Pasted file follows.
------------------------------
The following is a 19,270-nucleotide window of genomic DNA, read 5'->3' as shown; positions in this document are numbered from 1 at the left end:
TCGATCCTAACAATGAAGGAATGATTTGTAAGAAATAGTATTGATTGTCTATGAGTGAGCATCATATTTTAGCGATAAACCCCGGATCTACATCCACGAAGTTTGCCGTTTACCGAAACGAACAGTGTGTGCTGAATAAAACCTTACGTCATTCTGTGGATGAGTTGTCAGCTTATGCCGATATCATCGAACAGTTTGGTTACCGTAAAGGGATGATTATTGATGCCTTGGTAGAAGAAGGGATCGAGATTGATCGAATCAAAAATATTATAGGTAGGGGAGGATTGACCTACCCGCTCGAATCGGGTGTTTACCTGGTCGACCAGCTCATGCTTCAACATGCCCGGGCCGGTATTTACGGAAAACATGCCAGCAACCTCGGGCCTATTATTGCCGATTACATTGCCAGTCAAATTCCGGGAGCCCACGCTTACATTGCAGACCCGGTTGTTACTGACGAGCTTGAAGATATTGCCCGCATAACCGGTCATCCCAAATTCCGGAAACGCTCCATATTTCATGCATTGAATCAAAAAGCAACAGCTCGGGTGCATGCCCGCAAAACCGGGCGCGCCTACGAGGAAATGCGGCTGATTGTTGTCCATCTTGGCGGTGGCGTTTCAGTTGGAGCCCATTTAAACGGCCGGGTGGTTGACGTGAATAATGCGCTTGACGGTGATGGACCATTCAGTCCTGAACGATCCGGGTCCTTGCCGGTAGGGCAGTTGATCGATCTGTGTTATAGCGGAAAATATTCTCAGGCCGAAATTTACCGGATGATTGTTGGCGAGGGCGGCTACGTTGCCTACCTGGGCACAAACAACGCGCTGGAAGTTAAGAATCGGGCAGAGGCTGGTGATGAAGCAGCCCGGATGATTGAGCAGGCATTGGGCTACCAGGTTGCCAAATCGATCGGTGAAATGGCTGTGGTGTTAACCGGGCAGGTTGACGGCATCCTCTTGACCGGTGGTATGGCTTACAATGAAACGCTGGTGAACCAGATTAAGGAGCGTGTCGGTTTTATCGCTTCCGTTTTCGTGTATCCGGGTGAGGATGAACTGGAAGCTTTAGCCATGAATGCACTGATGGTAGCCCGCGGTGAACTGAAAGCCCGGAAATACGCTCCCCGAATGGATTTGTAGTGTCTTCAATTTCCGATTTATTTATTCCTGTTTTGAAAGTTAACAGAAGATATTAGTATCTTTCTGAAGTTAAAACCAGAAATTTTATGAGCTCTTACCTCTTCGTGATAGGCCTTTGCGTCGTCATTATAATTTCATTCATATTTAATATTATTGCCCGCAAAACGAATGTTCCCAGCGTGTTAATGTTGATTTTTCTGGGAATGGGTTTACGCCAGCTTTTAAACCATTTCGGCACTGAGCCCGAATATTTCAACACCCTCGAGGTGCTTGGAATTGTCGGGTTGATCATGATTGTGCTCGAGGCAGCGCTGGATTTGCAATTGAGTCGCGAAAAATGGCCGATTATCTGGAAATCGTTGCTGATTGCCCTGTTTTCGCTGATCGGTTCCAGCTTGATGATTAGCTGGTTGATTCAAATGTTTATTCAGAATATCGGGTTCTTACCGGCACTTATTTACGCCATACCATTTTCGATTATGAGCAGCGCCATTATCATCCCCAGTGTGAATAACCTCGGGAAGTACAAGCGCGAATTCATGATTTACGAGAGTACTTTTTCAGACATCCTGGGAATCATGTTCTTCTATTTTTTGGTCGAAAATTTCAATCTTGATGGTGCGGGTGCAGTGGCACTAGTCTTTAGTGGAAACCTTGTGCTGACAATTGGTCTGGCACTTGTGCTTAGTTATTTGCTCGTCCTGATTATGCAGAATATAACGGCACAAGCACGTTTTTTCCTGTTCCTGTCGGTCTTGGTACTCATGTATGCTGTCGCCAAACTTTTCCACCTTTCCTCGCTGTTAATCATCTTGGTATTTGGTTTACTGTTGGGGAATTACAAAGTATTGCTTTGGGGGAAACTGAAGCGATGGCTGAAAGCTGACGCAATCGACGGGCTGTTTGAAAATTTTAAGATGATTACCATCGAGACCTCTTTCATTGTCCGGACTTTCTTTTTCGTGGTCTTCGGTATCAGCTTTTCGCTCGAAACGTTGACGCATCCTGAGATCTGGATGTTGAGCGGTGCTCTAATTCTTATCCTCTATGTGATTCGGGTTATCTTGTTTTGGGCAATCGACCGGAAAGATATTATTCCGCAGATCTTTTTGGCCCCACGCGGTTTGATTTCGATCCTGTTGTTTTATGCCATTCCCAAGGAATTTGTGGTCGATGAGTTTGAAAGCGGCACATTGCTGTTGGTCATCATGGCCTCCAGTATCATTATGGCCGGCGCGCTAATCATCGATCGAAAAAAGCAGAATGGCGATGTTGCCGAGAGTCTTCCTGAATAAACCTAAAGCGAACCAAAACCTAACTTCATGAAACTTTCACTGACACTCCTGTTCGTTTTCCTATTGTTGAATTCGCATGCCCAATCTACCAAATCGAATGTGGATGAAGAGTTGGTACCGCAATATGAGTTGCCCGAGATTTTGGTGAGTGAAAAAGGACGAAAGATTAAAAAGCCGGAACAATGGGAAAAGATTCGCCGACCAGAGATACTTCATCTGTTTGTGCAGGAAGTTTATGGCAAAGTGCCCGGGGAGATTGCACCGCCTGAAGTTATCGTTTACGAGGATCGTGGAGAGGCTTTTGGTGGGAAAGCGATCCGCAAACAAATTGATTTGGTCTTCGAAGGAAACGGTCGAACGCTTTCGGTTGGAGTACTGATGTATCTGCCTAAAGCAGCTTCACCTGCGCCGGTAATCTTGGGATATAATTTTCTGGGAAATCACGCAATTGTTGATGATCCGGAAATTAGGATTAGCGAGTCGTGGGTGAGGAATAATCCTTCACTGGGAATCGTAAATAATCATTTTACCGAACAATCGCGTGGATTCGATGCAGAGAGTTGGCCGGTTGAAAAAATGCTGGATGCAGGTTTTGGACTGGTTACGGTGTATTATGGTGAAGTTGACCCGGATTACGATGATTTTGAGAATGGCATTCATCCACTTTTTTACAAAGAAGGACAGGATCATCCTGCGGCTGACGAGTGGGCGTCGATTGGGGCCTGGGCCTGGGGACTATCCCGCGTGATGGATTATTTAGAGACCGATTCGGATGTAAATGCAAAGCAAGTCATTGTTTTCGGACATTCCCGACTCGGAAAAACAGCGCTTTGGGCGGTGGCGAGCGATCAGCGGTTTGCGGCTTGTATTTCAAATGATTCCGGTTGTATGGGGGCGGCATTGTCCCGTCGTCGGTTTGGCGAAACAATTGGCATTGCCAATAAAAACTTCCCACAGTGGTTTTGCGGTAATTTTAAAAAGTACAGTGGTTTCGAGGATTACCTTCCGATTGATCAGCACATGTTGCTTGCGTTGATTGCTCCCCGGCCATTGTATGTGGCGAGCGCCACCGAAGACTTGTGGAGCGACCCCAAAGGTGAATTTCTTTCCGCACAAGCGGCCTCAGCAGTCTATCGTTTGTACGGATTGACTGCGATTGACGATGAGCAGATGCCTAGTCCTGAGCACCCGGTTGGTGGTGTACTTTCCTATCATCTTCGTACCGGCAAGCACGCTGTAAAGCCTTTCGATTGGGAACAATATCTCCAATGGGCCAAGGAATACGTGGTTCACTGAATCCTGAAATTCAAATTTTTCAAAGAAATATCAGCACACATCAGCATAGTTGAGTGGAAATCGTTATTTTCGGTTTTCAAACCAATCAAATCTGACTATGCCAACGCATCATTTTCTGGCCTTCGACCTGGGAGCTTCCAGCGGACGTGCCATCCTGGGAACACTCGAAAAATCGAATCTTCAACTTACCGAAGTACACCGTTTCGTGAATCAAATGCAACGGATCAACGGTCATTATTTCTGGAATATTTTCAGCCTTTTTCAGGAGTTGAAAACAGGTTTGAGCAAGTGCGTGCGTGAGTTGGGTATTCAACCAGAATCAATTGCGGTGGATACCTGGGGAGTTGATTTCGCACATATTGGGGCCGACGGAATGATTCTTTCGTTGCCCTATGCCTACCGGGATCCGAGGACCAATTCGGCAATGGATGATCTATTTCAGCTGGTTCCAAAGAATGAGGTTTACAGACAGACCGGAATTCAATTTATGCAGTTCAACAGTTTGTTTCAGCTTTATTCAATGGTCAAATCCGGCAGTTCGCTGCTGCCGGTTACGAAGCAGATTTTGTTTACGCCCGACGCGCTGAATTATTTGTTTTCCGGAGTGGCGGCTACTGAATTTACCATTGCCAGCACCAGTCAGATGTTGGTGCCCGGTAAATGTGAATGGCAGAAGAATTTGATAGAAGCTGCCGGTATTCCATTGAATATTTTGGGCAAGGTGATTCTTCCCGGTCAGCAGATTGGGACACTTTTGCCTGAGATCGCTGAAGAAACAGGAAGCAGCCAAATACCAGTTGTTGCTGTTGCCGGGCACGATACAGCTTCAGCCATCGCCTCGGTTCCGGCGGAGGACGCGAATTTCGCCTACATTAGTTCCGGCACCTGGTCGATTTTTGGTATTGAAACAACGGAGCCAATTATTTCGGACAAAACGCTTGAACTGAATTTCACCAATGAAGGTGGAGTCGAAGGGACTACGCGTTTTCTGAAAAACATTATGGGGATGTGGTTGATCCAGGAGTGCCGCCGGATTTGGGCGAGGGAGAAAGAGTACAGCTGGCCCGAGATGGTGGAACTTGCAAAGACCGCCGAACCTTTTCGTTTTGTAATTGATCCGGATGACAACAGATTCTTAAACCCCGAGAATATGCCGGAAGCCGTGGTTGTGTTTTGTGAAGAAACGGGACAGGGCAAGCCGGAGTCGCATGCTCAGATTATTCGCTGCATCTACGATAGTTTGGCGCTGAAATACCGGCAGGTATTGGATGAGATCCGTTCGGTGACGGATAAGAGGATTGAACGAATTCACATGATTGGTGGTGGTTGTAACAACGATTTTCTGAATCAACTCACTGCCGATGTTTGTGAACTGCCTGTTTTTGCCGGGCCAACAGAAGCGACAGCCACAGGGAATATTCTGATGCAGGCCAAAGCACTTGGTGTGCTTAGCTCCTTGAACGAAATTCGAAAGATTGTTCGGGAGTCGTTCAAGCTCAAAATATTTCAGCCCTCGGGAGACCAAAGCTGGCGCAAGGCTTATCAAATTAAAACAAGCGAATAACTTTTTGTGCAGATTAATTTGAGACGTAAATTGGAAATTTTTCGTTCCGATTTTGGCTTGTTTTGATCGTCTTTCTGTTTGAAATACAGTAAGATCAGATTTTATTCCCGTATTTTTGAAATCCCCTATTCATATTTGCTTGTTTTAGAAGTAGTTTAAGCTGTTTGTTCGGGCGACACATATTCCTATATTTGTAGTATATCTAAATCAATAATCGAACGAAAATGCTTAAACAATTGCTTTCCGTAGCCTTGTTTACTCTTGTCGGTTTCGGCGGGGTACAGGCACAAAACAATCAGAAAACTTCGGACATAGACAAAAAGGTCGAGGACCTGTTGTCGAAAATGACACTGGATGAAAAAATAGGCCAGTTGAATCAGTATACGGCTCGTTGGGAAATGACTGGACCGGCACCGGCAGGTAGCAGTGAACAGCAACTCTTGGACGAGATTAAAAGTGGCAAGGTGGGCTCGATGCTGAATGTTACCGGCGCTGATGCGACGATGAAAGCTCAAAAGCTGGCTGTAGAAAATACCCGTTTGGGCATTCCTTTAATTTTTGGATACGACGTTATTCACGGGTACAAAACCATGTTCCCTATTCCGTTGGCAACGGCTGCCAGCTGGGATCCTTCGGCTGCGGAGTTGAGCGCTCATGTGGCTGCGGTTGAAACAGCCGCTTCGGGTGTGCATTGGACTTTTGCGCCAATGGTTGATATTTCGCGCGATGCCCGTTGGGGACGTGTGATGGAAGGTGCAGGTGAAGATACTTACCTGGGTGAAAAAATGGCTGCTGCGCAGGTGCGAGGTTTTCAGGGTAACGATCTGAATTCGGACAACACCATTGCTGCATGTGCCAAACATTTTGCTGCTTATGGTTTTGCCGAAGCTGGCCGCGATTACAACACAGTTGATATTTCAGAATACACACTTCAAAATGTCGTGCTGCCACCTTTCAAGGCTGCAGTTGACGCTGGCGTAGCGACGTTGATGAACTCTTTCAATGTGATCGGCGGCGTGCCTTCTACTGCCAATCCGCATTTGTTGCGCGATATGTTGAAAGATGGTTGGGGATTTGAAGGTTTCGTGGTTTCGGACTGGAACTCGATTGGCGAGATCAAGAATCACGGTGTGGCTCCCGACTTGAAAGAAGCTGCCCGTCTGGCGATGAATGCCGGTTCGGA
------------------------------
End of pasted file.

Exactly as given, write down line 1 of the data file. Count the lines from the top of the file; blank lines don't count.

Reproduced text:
The following is a 19,270-nucleotide window of genomic DNA, read 5'->3' as shown; positions in this document are numbered from 1 at the left end: